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First big domestic bank merger post-crisis

| February 8, 2019

This document is intended for institutional investors and is not subject to all of the independence and disclosure standards applicable to debt research reports prepared for retail investors.

The surprise merger announcement between BB&T and SunTrust provoked a sharp rally in SunTrust bonds. Reduce or exit positions in two of the SunTrust callable preferreds, as they lack change of control language and extension risk is material.

SunTrust bonds rally on merger announcement

In a big surprise in the domestic bank space, BB&T Corp. (BBT: A2/A-/A+) agreed to acquire SunTrust Banks (STI: Baa1/ BBB+ Pos/ A- CWP) in the largest deal since the financial crisis. Mergers have been all-but forbidden not only for the larger banks given the antitrust and market concentration limitations, but also for the larger regional banks. The near-failed effort for M&T Bank (MTB: A3/A-/A) to acquire Hudson City Bancorp took over three years to close after the announcement in Aug 2012, due to extra scrutiny on M&T’s anti-money laundering protocols. That acquisition by MTB was relatively small, or only 1/6th the equity market valuation of the BBT / STI merger.

The markets have already moved materially on some of the securities, which investors should act upon. Namely, the STI 5.05% NC22 and the STI 5.125% NC27 notes traded up considerably on the day of the announcement. The 5.05% notes are callable in June 2022 and have a floating reset of 3mL + 310.2 bp, and the 5.125% callable in Dec 2027 have an even lower reset of 3mL+ 278.6 bp. Both of these notes do not have change of control. Some investors are of the opinion that the potential move to investment grade justifies the move to $97.50 after the merger announcement. Reduce or exit this position anywhere close to this price as the extension risk is material. JPM 4.625% NC22 are investment grade, have a reset of +258 bp and are trading with a yield to call of 7.15%, which is a better measure for pricing perpetual risk.

The all-stock deal will combine BBT, the 10th largest and STI, the 11th largest domestic banks to be the 6th largest bank as measured by total assets with an expected balance sheet of $443 billion. This will put the yet-to-be-named pro forma company just behind US Bancorp (USB: A1/A+/AA-) with $465 billion and ahead of PNC Financial (PNC: A3/A-/A+) with $380 billion in total assets. What this means for the broader industry will be left for debate for months to come, but what seems clear is that since the shift in political winds in the US, the lower regulatory friction is likely to be positive for banks looking to grow through mergers.

Before we look to evaluate other merger candidates, it is important to evaluate the pros and cons of the BBT / STI deal:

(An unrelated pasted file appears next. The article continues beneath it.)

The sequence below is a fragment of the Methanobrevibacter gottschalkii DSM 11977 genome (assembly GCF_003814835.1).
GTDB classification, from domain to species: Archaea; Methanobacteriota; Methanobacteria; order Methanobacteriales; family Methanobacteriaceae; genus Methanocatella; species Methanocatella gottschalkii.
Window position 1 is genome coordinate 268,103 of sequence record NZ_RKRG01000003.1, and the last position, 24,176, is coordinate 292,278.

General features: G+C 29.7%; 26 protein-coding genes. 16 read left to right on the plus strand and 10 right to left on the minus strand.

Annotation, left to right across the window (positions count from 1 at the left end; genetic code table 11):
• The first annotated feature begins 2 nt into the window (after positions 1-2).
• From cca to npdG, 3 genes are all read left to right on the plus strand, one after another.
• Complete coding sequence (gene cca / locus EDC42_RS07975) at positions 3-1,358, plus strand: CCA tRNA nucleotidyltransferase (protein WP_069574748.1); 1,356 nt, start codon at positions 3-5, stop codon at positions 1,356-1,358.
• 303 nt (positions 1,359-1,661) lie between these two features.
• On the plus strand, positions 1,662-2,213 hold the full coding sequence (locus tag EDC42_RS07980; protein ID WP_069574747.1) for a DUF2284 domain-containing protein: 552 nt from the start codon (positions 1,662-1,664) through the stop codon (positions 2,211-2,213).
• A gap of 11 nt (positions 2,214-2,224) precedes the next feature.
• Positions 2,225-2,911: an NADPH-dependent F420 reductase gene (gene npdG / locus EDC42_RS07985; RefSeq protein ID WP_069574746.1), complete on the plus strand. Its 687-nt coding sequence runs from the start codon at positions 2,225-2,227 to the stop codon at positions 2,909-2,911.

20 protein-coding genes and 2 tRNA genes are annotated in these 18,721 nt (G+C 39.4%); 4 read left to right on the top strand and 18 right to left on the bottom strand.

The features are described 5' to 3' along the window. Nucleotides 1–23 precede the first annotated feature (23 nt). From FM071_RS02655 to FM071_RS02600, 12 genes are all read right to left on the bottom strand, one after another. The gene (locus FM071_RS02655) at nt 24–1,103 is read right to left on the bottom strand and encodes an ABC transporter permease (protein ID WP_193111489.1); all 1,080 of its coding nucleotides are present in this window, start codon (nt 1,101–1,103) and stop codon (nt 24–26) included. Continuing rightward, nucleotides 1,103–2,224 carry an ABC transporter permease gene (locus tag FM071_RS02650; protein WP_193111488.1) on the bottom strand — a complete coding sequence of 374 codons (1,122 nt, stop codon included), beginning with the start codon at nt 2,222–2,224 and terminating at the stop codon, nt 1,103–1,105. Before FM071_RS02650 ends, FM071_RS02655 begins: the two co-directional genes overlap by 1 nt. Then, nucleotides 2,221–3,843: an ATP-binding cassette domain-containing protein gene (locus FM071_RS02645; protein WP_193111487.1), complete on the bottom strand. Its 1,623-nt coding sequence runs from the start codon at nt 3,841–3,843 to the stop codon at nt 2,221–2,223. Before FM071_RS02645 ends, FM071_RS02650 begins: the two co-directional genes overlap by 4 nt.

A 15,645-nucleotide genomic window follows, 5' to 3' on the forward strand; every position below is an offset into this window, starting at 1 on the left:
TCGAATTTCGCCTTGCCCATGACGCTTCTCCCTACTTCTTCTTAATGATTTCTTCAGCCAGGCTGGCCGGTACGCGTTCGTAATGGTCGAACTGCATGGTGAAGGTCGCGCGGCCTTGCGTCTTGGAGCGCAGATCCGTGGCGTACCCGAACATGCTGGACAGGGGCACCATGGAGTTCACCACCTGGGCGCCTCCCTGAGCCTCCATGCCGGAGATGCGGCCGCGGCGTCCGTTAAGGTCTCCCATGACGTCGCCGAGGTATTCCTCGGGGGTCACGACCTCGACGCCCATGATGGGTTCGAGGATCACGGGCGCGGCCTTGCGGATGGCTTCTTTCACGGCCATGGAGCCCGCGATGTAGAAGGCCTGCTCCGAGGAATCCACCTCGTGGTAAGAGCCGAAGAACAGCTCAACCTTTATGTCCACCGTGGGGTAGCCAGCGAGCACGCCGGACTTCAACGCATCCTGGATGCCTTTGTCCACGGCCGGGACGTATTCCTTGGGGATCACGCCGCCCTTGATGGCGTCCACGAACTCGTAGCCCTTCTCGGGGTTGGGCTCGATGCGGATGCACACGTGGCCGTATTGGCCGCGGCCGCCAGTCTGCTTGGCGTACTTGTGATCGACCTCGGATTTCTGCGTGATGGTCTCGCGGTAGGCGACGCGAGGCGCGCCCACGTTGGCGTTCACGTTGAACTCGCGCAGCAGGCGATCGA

Pros

  • Cost savings net of investments are expected to be $1.6 billion annually, which will help keep the pro forma company overhead ratio in the low 50s area.
  • Combination of complimentary business lines in lending and fee revenues, which are expected to be in the area of 40% of total revs.
  • Strong cultural over-lap will help make integration easy.
  • Commanding market share in a number of markets in the Southeast.

Cons

  • Company estimates deposit divestitures will be $1.35 billion, but with such tight market share overlap in 20 cities, this could be a low estimate and change the funding profile of the company.
  • Given the move for each BBT and STI from Category IV banks (as measured by assets) to a Category III bank, this will elevate the funding burden. Category III banks must maintain LCR and NSFR requirements at an expected range of 70-85% of what the SIFI banks are required to maintain.

Evaluating other merger candidates

As soon as the deal was announced, investors immediately began looking at what other regional banks could be potential merger candidates. This list is not long as there are few meaningful transactions that could happen, and none of which would be as large as the BBT / STI deal:

  • US Bancorp is the fifth-largest domestic bank at $465 billion in assets, though far behind Wells Fargo at $1.87 trillion in assets. USB tends to be very conservative in its management style, which has garnered it the respect of investors. This is evident in the tight spreads of the bonds, which tend to trade inside of peers. However, the geographic footprint of USB lacks presence in the Northeast or Southeast, which could leave the door open to anything from COF, CFG, RF or MTB. Each of those transactions has limited appeal either because of the riskier business at COF, the lower ROA at each of those banks versus USB, or the challenges in “selling” it to the markets.
  • Capital One Financial (COF: Baa1/BBB/A-) is already a roll-up story of its own with a multitude of small M&A transactions, as well as some big deals. With $363 billion in assets as of year-end 2018 this is the amalgamation of COF, NorthFork, Hibernia, GECC assets, and HSBC branches. Despite this acquisitive nature, COF only has a meaningful branch network in NY, VA, TX and LA, which leaves the door open on such acquisitions as FITB, RF, or MTB to name a few.
  • Citizens Financial Group (CFG: nr/BBB+/ BBB+) is the spin-off from RBS in 2014. With a good branch network in the Northeast, this bank is more likely to be an acquisition target given the low price/book of 0.8x, which leaves it with very poor acquisition currency and what would be dilutive measures in pretty much any purchase.
  • The “other run” banks that are likely reviewing a multitude of pitch books from investment bankers include: KEY ($139 billionn assets), MTB ($117 billion), HBAN ($106 billion), and CMA ($71 billion) from which point the drop-off in assets is rather steep for any other likely acquirers.

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